I wish that had been the only drama of the day.

Later in the morning, I decided to take Rufus for a walk in our neighborhood, despite the fact that many of the sidewalks had not been cleared. I sensed he was yearning for some exercise and I myself enjoy nice long walks. We both set off in high spirits.

Rufus’ spirits were a bit too high for me. He tugged at that leash, pulling me reluctantly along at a pace faster than I felt safe on ice covered sidewalks. Our neighborhood is quiet and there were not many cars out on the road so I decided to abandon the sidewalk and walk in the middle of the road. It had been cleared of snow and was dry and there would be ample warning of a car’s approach for us to move off to the side.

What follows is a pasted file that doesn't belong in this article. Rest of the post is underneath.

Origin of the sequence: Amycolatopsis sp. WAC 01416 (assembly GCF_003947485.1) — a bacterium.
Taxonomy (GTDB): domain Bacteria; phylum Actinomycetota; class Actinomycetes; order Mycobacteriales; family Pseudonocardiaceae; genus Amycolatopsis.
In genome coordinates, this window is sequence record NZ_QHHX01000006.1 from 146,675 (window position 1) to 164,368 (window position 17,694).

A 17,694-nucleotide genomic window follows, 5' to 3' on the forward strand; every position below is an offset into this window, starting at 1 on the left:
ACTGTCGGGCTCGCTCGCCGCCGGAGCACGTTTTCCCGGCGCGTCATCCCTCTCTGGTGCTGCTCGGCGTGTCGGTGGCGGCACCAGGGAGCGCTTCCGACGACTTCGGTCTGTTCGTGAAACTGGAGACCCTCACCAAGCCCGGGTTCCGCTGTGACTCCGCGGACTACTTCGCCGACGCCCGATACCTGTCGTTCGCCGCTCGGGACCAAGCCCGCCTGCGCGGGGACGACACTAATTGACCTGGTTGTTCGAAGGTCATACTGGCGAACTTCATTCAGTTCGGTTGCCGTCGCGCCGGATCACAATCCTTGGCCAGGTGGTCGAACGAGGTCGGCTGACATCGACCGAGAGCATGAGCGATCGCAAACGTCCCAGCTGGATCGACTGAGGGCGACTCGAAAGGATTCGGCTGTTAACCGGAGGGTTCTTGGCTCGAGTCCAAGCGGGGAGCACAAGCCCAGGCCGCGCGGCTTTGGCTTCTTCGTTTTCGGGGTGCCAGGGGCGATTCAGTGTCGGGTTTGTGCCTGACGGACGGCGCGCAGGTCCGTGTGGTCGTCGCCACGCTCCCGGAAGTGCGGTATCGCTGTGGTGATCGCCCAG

And then I lost hold of Rufus’ leash.

I must have been shifting it from one hand to the other when it slipped from my gloved hand. I saw it fall to the ground as if in slow motion. But that dog was not walking in slow motion. He just kept trotting along turning his head this way and that, ever curious about his new surroundings. I tried to catch up to no avail. I called out his name and he ignored me. I don’t think he even knows what his name is yet.